This trial randomizes 4,500 HIV-1-exposed children in Uganda and assesses any non-specific effects of giving the BCG vaccine either at birth or at 14 weeks of age.

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Early versus late BCG vaccination in HIV-1 exposed infants

The Bacillus Calmette–Guérin (BCG) vaccine may have beneficial so-called non-specific effects, i.e. it may protect babies from serious infections and death, a protection beyond its ability to protect them against tuberculosis (TB).

However, most of the studies that indicate that BCG may have such non-specific effects are observational in nature and are fraught with controversy. This makes it difficult to ascertain from them whether the babies who get BCG are truly less prone to severe illness because they received the vaccine or because they had a lower risk of severe illness for other reasons. Moreover, a different set of studies indicates that giving BCG later in infancy, for example at 10 weeks of age, may enhance immune responses against the vaccine and perhaps even to non-mycobacterial antigens. This may even enhance any non-specific effects of BCG. This enhanced immunity by a deferred BCG vaccine would be particularly useful among HIV-1 exposed (HE) children who show signs of impaired immunity in early infancy and in whom the appropriate timing of BCG vaccination that maximizes protection is uncertain.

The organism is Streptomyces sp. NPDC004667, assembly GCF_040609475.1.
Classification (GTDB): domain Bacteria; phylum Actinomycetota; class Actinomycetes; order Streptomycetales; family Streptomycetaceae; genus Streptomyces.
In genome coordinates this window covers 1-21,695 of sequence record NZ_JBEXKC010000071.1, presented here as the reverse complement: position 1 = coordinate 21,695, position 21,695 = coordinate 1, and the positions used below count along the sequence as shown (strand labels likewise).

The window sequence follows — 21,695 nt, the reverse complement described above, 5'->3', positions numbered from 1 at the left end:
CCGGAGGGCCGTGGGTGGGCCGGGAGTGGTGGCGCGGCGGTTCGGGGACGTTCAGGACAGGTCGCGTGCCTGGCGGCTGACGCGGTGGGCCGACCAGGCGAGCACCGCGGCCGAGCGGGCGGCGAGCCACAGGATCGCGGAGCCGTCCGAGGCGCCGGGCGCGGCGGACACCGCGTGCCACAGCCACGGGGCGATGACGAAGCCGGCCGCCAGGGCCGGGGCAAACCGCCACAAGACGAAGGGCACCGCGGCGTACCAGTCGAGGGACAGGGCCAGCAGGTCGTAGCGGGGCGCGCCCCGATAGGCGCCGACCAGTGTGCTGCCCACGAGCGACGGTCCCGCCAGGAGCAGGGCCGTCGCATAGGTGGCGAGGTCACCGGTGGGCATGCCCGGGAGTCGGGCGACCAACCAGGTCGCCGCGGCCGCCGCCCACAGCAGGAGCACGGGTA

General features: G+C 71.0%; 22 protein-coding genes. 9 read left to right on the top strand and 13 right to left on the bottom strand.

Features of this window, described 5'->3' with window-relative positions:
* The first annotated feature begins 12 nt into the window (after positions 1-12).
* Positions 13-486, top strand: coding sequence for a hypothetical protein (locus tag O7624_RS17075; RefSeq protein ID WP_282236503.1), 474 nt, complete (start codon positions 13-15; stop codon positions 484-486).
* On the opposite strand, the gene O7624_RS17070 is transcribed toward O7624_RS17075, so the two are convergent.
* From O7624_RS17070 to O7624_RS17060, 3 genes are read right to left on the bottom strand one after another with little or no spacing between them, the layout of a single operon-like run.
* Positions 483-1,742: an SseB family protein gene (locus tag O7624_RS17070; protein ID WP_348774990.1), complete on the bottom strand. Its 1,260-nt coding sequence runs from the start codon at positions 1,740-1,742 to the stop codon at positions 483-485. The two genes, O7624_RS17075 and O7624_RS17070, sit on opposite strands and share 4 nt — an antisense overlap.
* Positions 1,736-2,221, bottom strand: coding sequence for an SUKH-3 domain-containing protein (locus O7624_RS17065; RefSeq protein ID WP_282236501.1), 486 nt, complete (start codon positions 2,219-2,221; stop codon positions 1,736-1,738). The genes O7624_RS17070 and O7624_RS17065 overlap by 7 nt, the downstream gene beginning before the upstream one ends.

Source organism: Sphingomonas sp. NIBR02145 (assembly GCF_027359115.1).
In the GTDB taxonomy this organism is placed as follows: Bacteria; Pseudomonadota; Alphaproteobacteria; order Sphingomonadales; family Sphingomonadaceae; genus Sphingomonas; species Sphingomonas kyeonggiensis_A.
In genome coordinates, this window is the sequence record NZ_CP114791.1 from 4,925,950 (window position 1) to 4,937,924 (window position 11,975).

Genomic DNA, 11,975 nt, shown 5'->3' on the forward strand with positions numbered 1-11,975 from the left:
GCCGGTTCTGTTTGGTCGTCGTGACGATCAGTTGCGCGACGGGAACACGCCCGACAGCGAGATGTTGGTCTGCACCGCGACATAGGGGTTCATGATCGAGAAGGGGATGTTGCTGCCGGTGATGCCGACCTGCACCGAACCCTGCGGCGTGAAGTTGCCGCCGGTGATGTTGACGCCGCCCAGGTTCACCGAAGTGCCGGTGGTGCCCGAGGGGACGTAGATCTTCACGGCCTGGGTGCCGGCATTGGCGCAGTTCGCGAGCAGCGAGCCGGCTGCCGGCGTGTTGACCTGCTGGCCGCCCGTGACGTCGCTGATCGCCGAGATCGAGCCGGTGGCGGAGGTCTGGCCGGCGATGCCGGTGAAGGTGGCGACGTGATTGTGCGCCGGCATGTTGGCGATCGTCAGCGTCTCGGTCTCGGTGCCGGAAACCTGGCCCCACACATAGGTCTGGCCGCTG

This study randomizes 4,500 HIV-1-exposed Ugandan infants to receive BCG within 24 hours of being born or at 14 weeks of age. Our main study outcomes are severe illness in the first 14 weeks of life and several immunological responses to mycobacterial and non-mycobacterial antigens. The trial is conducted in three health centers in or close to Kampala. A well-timed BCG vaccination could have important additional effects in HE infants. This study could inform the development of programmatically appropriate timing of BCG vaccination
for HE infants.


Principal Investigator:
Victoria Nankabirwa, Makerere University, Uganda, and University of Bergen, Norway

Co-Principal Investigator:
Halvor Sommerfelt, University of Bergen, and Norwegian Institute of Public Health, Norway